The imperious rise and accelerating fall of Andrew Cuomo

Be it his self-regard, his disdain for fellow Democrats or his imperious demeanor, Mr. Cuomo alienated allies and enemies alike on his way up in politics, and now finds himself sliding from hero-level worship to pariah-like status with the kind of astonishing speed that only the friendless suffer. It is a downfall foretold in a decade-long reign of ruthlessness and governance by brute force, according to interviews with more than two dozen lawmakers, elected officials, current and past Cuomo administration officials, political activists and strategists in the state.

For Mr. Cuomo, politics has always been a zero-sum game: For him to win, someone else must lose, whether it is the legislator whose idea he is taking credit for, or Mayor Bill de Blasio, whose initiatives he routinely stomped. The same domineering approach that won plaudits in the depths of the coronavirus crisis has bruised a generation of Mr. Cuomo’s peers, such that many were ready to turn on him once vulnerable.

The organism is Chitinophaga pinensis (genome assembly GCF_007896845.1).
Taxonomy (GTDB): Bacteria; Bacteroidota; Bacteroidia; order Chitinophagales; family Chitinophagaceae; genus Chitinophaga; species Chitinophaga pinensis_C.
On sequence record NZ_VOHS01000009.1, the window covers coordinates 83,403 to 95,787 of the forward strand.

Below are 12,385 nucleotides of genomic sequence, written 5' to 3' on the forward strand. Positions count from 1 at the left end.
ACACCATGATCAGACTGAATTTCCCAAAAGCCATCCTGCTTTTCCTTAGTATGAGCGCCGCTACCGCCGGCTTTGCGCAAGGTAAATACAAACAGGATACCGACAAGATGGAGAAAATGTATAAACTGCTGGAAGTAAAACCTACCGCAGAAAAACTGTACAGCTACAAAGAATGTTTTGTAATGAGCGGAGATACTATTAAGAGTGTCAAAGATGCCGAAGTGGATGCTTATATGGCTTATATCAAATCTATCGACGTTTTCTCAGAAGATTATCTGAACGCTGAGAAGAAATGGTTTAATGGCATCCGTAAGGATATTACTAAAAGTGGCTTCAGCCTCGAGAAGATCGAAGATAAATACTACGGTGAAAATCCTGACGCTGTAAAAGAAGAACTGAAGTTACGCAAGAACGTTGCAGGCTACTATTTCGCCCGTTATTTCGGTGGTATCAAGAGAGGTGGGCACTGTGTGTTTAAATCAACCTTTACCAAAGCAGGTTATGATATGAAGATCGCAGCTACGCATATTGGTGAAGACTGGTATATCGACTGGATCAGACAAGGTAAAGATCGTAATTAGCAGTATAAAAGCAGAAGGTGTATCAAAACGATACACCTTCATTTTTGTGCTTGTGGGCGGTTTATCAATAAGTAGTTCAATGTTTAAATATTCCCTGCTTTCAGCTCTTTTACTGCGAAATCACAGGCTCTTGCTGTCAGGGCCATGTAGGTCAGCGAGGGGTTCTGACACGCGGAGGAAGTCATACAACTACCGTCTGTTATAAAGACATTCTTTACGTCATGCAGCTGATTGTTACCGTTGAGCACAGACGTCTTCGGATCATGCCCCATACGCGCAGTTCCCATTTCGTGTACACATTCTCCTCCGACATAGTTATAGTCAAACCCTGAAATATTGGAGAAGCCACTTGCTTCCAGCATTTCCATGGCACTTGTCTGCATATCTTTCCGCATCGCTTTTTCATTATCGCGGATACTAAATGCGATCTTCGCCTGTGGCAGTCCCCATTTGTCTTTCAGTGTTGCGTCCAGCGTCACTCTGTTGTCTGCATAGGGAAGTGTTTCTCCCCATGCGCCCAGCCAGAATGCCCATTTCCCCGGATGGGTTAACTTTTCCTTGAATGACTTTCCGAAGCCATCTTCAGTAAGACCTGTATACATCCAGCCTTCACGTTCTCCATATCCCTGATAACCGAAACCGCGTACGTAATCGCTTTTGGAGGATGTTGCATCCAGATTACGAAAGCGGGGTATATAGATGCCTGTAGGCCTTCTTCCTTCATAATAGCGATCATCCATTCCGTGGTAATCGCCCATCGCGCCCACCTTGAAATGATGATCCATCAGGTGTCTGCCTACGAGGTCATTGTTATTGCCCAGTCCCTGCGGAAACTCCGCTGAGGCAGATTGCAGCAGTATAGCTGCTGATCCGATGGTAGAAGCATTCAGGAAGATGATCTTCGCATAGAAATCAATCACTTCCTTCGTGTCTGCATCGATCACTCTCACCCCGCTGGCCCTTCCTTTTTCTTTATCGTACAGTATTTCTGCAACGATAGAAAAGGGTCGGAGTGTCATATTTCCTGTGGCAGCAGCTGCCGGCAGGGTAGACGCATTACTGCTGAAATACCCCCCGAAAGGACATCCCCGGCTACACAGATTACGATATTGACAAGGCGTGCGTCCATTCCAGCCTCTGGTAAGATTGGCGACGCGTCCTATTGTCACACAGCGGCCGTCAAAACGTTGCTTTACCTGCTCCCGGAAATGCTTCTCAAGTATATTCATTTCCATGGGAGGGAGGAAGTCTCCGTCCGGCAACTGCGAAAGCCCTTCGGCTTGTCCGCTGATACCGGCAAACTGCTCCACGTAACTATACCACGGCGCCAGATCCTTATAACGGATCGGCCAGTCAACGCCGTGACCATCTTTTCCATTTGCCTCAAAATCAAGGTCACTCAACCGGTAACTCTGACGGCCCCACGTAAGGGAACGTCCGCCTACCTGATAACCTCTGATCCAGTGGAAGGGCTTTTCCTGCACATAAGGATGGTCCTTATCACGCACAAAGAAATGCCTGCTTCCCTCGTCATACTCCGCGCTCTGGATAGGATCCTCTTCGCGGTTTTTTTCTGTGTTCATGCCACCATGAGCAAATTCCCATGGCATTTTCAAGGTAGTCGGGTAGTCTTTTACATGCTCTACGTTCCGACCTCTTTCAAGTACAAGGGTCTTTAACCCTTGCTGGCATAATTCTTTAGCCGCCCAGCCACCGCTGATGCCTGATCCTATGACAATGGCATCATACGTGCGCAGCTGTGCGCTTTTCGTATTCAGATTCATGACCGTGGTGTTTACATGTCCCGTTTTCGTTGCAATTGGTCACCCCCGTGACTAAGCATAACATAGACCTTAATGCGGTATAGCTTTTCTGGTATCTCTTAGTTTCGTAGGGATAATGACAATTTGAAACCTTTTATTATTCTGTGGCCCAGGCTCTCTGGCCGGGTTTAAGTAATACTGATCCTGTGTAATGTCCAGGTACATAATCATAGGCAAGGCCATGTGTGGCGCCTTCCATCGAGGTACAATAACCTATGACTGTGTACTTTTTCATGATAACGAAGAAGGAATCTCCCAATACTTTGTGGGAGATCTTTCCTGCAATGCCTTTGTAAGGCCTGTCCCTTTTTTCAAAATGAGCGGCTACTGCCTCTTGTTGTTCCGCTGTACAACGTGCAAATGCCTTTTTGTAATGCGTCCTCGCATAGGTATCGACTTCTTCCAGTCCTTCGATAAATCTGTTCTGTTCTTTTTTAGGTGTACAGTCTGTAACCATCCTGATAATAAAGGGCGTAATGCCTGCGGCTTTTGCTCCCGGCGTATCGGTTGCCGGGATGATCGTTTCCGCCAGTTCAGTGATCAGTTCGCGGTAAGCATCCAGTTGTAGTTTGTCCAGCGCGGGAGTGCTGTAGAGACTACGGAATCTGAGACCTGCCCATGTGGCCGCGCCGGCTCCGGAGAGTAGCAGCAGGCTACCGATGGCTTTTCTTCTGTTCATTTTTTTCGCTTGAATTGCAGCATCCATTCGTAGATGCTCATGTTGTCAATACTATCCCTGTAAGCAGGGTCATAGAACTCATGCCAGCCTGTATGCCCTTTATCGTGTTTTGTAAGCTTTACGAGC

“The problem with Cuomo is no one has ever liked him,” said Richard Ravitch, a former Democratic lieutenant governor. “He’s not a nice person and he doesn’t have any real friends. If you don’t have a base of support and you get into trouble, you’re dead meat.”…

“I have not met a person yet in New York politics who has a good relationship with Andrew Cuomo,” said State Senator Alessandra Biaggi, a Democrat and outspoken critic of the governor who also once worked in his administration. “And I’m not saying ‘close relationship,’ I’m saying ‘good relationship.’ Even people who are close to him I cannot say in good faith have a good relationship with him.”